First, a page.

News: New Nordics Festival brings Nordic theatre and culture to UK audiences

Shining a light on Nordic theatre makers and culture, New Nordics Festival brings together five days of the best new plays from Denmark, Sweden, Norway, Finland, Iceland and the Faroe Islands – both live and digital. Presented by Cut the Cord, the festival works with emerging UK-based theatre-makers to explore what Nordic theatre is and how it can enrich UK theatre. Each day of the festival will see a play from a Nordic country as well as Q&As with the Nordic playwrights and artistic teams. The festival also includes workshops, online talks and discussions.

New Nordics Festival Director, Camilla Gürtler comments, The aim is to bring contemporary Nordic voices to the UK in a way that supports exchange and more long-term collaborations between British and Nordic artists. We think it’s time to shine a light on the rich dramatic culture in the Nordic Region and promote contemporary Nordic playwrights in the UK. The project is an opportunity for artists, theatres and audiences in the UK to be inspired by Nordic ways of writing, working and collaborating, and for the Nordic artists involved to be inspired by their UK counterparts and make more connections.

New Nordics Festival includes work from six Nordic countries offering insights into both their theatre, artists and culture. Nordic theatre is rarely produced in the UK and is unknown to most emerging artists so the Festival aims to present the Nordic countries as a place for innovative new theatre as well as film, design and quality of life. Each country will bring its own theatrical culture and style in an impactful and unmissable way through these new premieres.

The festival will showcase the following works:

Refuge by Matthías Tryggvi Haraldsson – ICELAND (12th October 2021)

This one-man play explores loneliness and Western angst, mass produced furniture, and much much more. IKEA employee Laurence prepares to give a presentation to new recruits. But behind the scenes, he is in the midst of a crisis following a brutal breakup and the death of his mother, and IKEA becomes his only safe haven. Locking himself in the store overnight, his reflections turn to guilt, environmentalism, mortality, spiders, and the imaginary security guard that appears from nowhere.

The Woman Who Turned into a Tree by Lisa Langseth – SWEDEN (13th October 2021)

In the absence of anything meaningful in her life, Daphne worships her own appearance and social status, defining herself through class, money and men. But when Daphne is forced to move out of her box-sized city centre room, she has to relocate to a cheaper alternative in the not-so-cool outskirts of town. Her new flat sports a fir tree by the window… that begins to talk to her. The Woman Who Turned Into a Tree is a one-woman play about the destructive obsession with other people’s opinions and materialism, loneliness and class.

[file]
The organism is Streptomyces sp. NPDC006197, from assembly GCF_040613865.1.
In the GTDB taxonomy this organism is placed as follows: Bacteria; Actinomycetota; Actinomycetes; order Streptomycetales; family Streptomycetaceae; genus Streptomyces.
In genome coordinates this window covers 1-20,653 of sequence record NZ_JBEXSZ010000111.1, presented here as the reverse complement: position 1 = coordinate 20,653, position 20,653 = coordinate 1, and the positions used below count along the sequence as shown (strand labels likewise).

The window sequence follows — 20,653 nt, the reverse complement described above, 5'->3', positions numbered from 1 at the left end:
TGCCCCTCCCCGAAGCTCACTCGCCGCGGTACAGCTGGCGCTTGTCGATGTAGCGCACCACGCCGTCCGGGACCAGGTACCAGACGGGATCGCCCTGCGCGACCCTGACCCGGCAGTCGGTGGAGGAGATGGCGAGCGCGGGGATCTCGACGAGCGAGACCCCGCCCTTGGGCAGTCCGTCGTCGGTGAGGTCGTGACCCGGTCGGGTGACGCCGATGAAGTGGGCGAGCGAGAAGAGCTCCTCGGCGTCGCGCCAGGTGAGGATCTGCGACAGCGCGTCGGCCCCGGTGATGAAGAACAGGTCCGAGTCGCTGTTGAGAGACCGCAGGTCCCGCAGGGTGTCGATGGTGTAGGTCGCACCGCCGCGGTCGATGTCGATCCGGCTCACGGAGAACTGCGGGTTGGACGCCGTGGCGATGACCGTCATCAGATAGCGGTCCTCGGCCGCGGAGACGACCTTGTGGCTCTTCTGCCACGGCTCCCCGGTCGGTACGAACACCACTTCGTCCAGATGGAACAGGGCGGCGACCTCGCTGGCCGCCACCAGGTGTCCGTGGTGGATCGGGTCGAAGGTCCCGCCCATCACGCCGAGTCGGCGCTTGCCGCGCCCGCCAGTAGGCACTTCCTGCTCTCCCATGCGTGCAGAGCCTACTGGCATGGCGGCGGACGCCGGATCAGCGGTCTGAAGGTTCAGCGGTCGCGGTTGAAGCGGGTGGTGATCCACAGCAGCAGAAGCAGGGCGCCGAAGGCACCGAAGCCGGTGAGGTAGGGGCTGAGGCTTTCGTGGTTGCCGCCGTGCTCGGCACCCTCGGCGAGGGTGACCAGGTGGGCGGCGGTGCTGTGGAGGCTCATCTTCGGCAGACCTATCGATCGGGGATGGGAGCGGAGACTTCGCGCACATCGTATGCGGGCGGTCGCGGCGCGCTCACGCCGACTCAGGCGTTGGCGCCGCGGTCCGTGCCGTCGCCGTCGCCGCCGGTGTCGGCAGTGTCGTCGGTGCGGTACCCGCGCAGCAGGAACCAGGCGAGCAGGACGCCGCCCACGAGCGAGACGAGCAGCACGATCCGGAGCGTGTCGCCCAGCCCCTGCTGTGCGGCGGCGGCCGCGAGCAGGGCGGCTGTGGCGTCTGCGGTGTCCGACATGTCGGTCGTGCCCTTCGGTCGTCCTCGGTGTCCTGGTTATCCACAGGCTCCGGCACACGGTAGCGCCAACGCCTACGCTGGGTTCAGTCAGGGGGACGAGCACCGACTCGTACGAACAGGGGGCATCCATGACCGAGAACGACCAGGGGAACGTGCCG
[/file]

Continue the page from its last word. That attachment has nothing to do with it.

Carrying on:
Searching for Being by Katarina G. Nolsøe– FAROE ISLANDS (14th October 2021)

A nightmare of a fairy-tale, Searching for Being embodies a woman’s struggle with depression through a series of vivid poems. We join her on a journey through the dark, examining a universal issue many of us face on a daily basis. Exploring the musical and poetical tradition of the Faroe Islands, Searching for Being is a staged reading based on real events, featuring live music.

Counting to Zero by Kristofer Grønskag – NORWAY (14th October 2021)

Counting to Zero is a figurative bomb. It begins with scene ten and counts down to zero. A stalker. A train track. The untimely death of a cow. How are they linked? A group of young people search for something that really means something, that demands a risk – something real and valuable. They all want to be seen by someone. But by who, and why does it really matter?

Counting to Zero is a staged reading of exciting and funny mosaic events, examining the need to be seen in today’s world.

Garage by Mika Myllyaho – FINLAND (15th October 2021)

An ex-headteacher and a garage owner start a YouTube channel to try and save the garage from bankruptcy. Before Jack retires he wants one last attempt at saving his life’s work, and Olly sees a chance to distract himself from his failed marriage. The channel starts with the two men offering advice on how to fix tools, cars and parts, but it soon becomes riddled with controversial and unedited reflections on society and class which draw in a much bigger online audience than anticipated. Garage is a dark comedy full of heart, exploring how two very different people can sustain a friendship.

No Planet B by Vivian Nielsen – DENMARK (16th October 2021)

Two women lead a performance lecture on climate change to brazenly inform us about the current situation of our planet. They embark on a frantic journey to solve the crisis once and for all. Listing the facts and statistics of what is happening to our planet – and expressing their concerns for their children, families and jobs – they try to find a solution here and now, with you, the audience. But as the information becomes more and more overwhelming, and the solutions seem further and further away, the two women spiral into absurdity in search for a plan(net) B. No Planet B is a dark comedy about the state of the climate crisis and where we as individuals fit into it all.

The inaugural 2020 festival had to be cancelled the day before opening due to Covid-19. To ensure the work and discoveries were still shared and experienced by the public, the festival organisers conducted interviews, created workshops, and made behind-the scenes materials available online. This year’s festival will showcase the works that were intended to be performed last year both performed live and with each performance being filmed in real-time and streamed, making it more accessible to a larger (and Nordic-based) audience.

To book tickets visit

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